His arrest came soon after he allegedly drove a rented van onto a crowded sidewalk on Yonge Street and started crashing into pedestrians.
Witnesses said the driver was moving fast and appeared to be acting deliberately.
Ali Shaker, who was driving southbound on Yonge Street at the time of incident, told CTV that the van sped along a sidewalk, hitting at least one stroller and 'crumbling down people one by one.'
Speaking at a news conference Monday night, Toronto Police Chief Mark Saunders raised the initial death toll of nine to 10, saying another victim had died at a hospital. He said 15 others were hospitalized.
Police said the suspect had not been known to police previously.
Asked if there was any evidence of a connection to international terrorism, the police chief said: 'Based on what we have there's nothing that has it to compromise the national security at this time.'
A senior national government official said earlier that authorities had not turned over the investigation to the Royal Canadian Mounted Police, a sign that investigators believed it unlikely terrorism was the motive.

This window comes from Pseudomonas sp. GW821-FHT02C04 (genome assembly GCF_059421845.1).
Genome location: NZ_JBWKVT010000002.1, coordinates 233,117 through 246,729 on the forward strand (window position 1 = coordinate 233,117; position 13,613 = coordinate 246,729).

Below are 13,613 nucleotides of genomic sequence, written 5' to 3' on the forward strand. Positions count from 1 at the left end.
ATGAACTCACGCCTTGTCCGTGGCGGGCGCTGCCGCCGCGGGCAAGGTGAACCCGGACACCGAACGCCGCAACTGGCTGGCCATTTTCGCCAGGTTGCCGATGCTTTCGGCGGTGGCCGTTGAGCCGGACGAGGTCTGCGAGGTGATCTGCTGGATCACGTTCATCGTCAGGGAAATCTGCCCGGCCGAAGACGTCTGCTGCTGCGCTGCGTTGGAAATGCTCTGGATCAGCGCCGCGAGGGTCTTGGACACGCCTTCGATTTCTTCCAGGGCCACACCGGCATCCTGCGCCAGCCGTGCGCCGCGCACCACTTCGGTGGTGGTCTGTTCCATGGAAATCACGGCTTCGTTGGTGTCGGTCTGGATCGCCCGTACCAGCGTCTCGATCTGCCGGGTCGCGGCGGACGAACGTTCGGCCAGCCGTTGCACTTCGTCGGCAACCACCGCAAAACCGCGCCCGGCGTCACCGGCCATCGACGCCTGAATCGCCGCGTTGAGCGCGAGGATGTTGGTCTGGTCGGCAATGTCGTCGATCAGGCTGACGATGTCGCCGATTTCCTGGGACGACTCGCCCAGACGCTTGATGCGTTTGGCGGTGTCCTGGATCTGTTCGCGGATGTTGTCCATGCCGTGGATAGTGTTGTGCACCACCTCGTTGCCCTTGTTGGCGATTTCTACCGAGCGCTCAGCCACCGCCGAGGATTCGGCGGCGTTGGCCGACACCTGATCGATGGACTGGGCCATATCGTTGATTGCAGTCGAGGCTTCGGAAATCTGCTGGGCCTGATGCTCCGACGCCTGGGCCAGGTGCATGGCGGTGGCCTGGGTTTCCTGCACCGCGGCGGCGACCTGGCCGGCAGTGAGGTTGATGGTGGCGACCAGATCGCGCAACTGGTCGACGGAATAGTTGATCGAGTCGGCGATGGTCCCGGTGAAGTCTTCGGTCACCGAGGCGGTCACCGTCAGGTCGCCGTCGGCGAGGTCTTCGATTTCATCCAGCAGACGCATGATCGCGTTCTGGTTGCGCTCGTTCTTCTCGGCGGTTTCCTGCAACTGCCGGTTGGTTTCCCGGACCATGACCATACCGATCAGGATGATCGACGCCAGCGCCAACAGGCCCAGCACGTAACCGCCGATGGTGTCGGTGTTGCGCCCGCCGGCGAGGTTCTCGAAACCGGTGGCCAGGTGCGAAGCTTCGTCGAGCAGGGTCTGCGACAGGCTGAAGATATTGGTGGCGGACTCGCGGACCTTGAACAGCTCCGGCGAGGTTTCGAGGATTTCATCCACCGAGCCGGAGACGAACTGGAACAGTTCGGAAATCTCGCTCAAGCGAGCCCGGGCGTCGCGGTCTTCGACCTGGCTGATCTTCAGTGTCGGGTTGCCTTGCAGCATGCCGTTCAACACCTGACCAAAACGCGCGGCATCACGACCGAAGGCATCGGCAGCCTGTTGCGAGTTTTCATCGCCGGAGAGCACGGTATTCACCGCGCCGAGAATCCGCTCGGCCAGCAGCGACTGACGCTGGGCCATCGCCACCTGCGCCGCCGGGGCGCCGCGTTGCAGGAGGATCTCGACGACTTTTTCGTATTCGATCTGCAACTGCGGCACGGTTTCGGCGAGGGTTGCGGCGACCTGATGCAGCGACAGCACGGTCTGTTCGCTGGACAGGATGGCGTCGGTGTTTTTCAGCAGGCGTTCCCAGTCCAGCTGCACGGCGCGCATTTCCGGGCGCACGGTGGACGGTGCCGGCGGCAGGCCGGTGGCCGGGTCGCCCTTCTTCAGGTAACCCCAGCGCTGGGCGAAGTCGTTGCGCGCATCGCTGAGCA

Authorities released few details in the case, saying the investigation was still underway, with witnesses being interviewed and surveillance video being examined.
Minassian, who attended Seneca College, was described by former classmates as a socially awkward tech expert, the Globe and Mail reports.
Others described him as having a social or mental disability.
One classmate said that when he knew Minassian he couldn't drive and didn't know how to work a steering wheel.
His arrest came soon after Minassian allegedly drove a rented van onto a crowded sidewalk on Yonge Street and started crashing into pedestrians
from the sidewalk where 10 people were killed Monday
Tarpaulins were used to cover some of the bodies until they could be removed from the scene
A bystander breaks down in tears after seeing the aftermath of Monday's van attack
The van used in the attack is seen near the busy intersection where it mounted the pavement, before striking pedestrians
A woman struggles to hold back her emotions after witnessing the van attack
Minassian attended a high school program for students with special needs where he would often walk the halls with his head down and hands tightly clasped, according to former classmates.
Shereen Chami, one of his ex-classmates, told Reuters that he was not violent.